Air Force F-35A pilots flew last month for the first time in a large scale combat training mission to specifically defeat enemy air defense systems.
Known as SEAD, or suppression of enemy air defenses, military leaders have highlighted the F-35's ability to defeat air defense systems to allow U.S. and coalition aircraft to penetrate enemy borders. The military has allowed other aircraft such as the EA-6B Prowler to retire and allow the F-35 to take over the SEAD mission.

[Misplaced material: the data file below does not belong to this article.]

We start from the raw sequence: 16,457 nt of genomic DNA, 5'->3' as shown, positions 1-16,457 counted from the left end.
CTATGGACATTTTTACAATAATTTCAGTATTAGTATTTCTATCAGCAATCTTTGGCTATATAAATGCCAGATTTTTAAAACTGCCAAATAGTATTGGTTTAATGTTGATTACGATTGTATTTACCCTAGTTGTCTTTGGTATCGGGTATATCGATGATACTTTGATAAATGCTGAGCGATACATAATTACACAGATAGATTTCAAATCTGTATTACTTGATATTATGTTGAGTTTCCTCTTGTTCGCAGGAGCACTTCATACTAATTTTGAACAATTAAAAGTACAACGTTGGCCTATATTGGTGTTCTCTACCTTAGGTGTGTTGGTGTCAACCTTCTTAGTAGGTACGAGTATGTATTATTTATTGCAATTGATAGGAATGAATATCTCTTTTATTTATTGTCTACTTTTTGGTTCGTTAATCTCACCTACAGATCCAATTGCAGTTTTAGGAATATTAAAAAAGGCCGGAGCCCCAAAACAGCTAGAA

The F-35A is still a year away from its initial operating capability date but F-35A pilots flew SEAD missions in the recent Air Force Weapons School Integration Phase out of Nellis Air Force Base, Nev., for the first time.
Air Force officials didn't offer many details on the F-35A's performance and pointed out that many of the sensors and software is not yet ready for many of the SEAD missions.
However, Air Force leaders highlighted the ability to add the F-35A to mission packages has opened up F-22 pilots to focus more on air-to-air responsibilities. Previously, F-22 pilots were becoming over saturated with tasks, "potentially hampering mission execution," according to the release.